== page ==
Bright vs Appealing - What's the difference?

bright | appealing | Related terms |

Bright is a related term of appealing.

As a proper noun bright

is .

As an adjective appealing is

having appeal; attractive.

As a verb appealing is


As a noun appealing is

the act of making an appeal.




  • Visually dazzling; luminous, lucent, clear, radiant; not dark.
  • :
  • *
  • *:Serene, smiling, enigmatic, she faced him with no fear whatever showing in her dark eyes. The clear light of the bright autumn morning had no terrors for youth and health like hers.
  • *Sir (Francis Drake) (c.1540-1596)
  • *:The earth was dark, but the heavens were bright .
  • * (1800-1859)
  • *:The public places were as bright as at noonday.
  • *(Henry Wadsworth Longfellow) (1807-1882)
  • *:The sun was bright o'erhead.
  • Having a clear, quick intellect; intelligent.
  • :
  • * Episode 16
  • *:—Ah, God, Corley replied, sure I couldn't teach in a school, man. I was never one of your bright ones, he added with a half laugh.
  • *{{quote-magazine, date=2013-08-03, volume=408, issue=8847, magazine=(The Economist)
  • , title= Revenge of the nerds , passage=Think of banking today and the image is of grey-suited men in towering skyscrapers. Its future, however, is being shaped in converted warehouses and funky offices in San Francisco, New York and London, where bright young things in jeans and T-shirts huddle around laptops, sipping lattes or munching on free food.}}
  • Vivid, colourful, brilliant.
  • :
  • *(Alexander Pope) (1688-1744)
  • *:Here the bright crocus and blue violet grew.
  • *
  • , title=(The Celebrity), chapter=2 , passage=Sunning himself on the board steps, I saw for the first time Mr. Farquhar Fenelon Cooke. He was dressed out in broad gaiters and bright tweeds, like an English tourist, and his face might have belonged to Dagon, idol of the Philistines.}}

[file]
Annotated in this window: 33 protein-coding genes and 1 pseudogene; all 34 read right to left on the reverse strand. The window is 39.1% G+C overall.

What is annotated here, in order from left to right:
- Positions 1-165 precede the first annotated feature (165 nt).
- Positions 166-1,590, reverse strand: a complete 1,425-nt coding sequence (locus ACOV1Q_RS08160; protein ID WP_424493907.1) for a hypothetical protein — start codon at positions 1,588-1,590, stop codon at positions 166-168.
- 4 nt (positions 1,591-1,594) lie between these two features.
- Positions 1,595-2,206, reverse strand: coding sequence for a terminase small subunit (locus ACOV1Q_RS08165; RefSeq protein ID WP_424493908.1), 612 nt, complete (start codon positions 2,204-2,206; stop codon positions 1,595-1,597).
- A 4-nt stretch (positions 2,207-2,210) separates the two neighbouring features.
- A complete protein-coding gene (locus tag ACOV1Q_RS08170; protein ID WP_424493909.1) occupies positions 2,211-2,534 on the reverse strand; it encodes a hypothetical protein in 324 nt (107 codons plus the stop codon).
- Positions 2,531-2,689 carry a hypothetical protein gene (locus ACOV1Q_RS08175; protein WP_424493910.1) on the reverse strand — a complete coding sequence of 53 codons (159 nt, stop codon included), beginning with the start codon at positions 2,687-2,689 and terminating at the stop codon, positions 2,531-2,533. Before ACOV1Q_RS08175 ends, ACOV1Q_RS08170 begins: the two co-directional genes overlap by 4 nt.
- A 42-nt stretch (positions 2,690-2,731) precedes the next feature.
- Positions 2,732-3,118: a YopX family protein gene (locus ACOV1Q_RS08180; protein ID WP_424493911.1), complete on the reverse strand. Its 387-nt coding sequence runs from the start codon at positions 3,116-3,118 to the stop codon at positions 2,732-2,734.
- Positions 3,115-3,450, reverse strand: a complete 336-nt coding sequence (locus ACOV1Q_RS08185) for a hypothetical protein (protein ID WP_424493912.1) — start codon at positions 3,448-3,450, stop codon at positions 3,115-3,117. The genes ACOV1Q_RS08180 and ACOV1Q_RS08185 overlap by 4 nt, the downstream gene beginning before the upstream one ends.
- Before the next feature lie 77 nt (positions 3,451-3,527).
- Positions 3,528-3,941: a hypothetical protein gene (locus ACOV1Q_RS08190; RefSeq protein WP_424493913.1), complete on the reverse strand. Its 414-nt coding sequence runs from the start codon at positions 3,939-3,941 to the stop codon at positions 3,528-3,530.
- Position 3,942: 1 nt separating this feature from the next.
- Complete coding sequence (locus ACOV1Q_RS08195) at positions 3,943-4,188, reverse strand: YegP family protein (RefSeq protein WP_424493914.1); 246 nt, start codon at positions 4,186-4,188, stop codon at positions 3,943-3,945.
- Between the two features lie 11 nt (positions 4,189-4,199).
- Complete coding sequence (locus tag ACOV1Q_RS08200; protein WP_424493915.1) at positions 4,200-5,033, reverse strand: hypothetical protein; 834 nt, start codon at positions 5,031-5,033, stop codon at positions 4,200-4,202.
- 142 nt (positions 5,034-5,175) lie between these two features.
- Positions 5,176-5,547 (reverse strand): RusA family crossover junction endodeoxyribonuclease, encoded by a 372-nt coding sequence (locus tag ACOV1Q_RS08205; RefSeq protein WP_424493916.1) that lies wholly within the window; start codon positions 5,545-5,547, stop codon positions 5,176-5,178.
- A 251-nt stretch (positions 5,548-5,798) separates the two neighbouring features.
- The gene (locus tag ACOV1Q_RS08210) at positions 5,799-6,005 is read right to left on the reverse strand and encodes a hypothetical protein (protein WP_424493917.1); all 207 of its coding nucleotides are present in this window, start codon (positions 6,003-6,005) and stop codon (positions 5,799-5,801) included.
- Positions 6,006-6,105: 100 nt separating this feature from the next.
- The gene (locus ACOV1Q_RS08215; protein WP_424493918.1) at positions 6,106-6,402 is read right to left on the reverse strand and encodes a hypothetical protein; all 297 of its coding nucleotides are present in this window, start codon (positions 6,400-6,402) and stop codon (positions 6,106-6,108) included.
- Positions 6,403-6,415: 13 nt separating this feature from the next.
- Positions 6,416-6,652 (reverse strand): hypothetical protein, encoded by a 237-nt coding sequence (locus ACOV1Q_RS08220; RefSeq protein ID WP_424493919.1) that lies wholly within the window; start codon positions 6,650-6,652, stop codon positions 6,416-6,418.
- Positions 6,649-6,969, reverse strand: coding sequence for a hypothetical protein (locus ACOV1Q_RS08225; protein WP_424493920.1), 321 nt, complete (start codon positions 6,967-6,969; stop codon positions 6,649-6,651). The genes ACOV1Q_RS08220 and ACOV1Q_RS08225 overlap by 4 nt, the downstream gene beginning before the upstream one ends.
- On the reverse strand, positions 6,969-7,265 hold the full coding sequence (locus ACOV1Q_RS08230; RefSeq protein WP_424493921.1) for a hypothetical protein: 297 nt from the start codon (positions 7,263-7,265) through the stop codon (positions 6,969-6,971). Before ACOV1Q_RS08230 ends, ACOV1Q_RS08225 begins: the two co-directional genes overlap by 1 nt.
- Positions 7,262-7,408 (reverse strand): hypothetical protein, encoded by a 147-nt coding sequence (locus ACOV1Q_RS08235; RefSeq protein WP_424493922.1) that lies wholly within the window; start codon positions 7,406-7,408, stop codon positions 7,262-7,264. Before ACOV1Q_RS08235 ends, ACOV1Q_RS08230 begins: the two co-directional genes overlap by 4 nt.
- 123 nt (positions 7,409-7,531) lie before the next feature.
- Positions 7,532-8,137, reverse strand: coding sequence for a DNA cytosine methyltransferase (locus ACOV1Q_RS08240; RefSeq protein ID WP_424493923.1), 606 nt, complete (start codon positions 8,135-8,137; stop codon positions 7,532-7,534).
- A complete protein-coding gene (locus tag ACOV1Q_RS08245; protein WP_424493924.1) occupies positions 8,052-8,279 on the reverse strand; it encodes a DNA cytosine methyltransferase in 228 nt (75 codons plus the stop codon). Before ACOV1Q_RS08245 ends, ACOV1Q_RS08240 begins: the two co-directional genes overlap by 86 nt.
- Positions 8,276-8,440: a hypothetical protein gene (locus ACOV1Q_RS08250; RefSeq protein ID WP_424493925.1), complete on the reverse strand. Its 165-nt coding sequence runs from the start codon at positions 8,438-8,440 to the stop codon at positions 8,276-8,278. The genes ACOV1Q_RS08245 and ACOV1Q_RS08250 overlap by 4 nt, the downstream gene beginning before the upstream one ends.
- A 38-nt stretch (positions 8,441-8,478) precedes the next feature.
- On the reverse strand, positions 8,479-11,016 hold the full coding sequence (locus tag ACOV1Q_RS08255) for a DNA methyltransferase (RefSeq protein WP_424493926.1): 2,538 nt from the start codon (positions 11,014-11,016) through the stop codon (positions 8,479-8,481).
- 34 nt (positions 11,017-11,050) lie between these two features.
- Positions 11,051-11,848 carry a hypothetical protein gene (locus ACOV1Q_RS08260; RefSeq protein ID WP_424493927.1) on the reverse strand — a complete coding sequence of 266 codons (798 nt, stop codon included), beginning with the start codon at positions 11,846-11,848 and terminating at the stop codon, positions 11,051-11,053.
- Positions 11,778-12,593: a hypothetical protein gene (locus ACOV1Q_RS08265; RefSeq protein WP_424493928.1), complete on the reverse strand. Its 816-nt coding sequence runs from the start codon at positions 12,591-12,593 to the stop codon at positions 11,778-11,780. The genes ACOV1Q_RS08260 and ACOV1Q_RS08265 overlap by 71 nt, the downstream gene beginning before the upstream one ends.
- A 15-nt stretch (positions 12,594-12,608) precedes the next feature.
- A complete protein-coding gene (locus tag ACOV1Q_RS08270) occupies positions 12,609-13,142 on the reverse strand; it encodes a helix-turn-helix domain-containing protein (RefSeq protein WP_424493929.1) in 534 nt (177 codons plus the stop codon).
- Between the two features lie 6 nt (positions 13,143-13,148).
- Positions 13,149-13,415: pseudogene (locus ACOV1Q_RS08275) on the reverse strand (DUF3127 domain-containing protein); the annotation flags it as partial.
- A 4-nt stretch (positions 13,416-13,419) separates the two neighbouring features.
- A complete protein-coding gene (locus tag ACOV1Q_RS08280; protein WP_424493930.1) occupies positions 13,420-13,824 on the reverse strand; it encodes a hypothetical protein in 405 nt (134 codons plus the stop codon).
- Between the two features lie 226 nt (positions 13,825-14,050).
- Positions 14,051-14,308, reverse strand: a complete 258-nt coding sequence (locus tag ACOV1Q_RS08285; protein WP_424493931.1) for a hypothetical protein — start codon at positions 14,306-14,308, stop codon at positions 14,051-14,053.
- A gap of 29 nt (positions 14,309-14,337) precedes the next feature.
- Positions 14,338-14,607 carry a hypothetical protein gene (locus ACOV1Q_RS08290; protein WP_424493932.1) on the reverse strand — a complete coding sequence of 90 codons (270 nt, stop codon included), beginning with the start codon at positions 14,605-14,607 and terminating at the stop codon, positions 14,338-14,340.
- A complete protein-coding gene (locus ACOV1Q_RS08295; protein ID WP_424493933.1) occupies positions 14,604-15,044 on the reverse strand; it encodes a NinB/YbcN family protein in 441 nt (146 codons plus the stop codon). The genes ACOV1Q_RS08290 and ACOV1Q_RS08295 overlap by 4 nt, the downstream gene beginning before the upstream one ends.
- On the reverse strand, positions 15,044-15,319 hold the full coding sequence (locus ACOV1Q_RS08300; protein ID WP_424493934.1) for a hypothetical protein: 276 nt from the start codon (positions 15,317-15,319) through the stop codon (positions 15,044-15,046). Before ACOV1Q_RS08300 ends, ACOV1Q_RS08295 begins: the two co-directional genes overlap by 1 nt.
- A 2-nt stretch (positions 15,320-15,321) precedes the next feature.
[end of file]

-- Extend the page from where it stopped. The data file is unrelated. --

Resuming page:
• Happy, in (soplink).
  • :
  • *1937 , , (The Hobbit) , Ch.11:
  • *:Their spirits had risen a little at the discovery of the path, but now they sank into their boots; and yet they would not give it up and go away. The hobbit was no longer much brighter than the dwarves. He would do nothing but sit with his back to the rock-face and stare.
  • Sparkling with wit; lively; vivacious; cheerful.
  • *(William Shakespeare) (c.1564–1616)
  • *:Be bright and jovial among your guests.
  • Illustrious; glorious.
  • *(Charles Cotton) (1630-1687)
  • *:the brightest annals of a female reign
  • Clear; transparent.
  • *(James Thomson) (1700-1748)
  • *:From the brightest wines / He'd turn abhorrent.
  • (lb) Manifest to the mind, as light is to the eyes; clear; evident; plain.
  • *(Isaac Watts) (1674-1748)
  • *:with brighter evidence, and with surer success
  • Synonyms

    * See also

    Derived terms

    * * brighten * bright-eyed * bright-eyed and bushy-tailed * brightness * bright side * bright young thing * brightwork * eyebright

    See also

    * (Brights movement)


    (en noun)
  • An artist's brush used in oil and acrylic painting with a long ferrule and a flat, somewhat tapering bristle head.
  • (obsolete) splendour; brightness
  • * Milton
  • Dark with excessive bright thy skirts appear.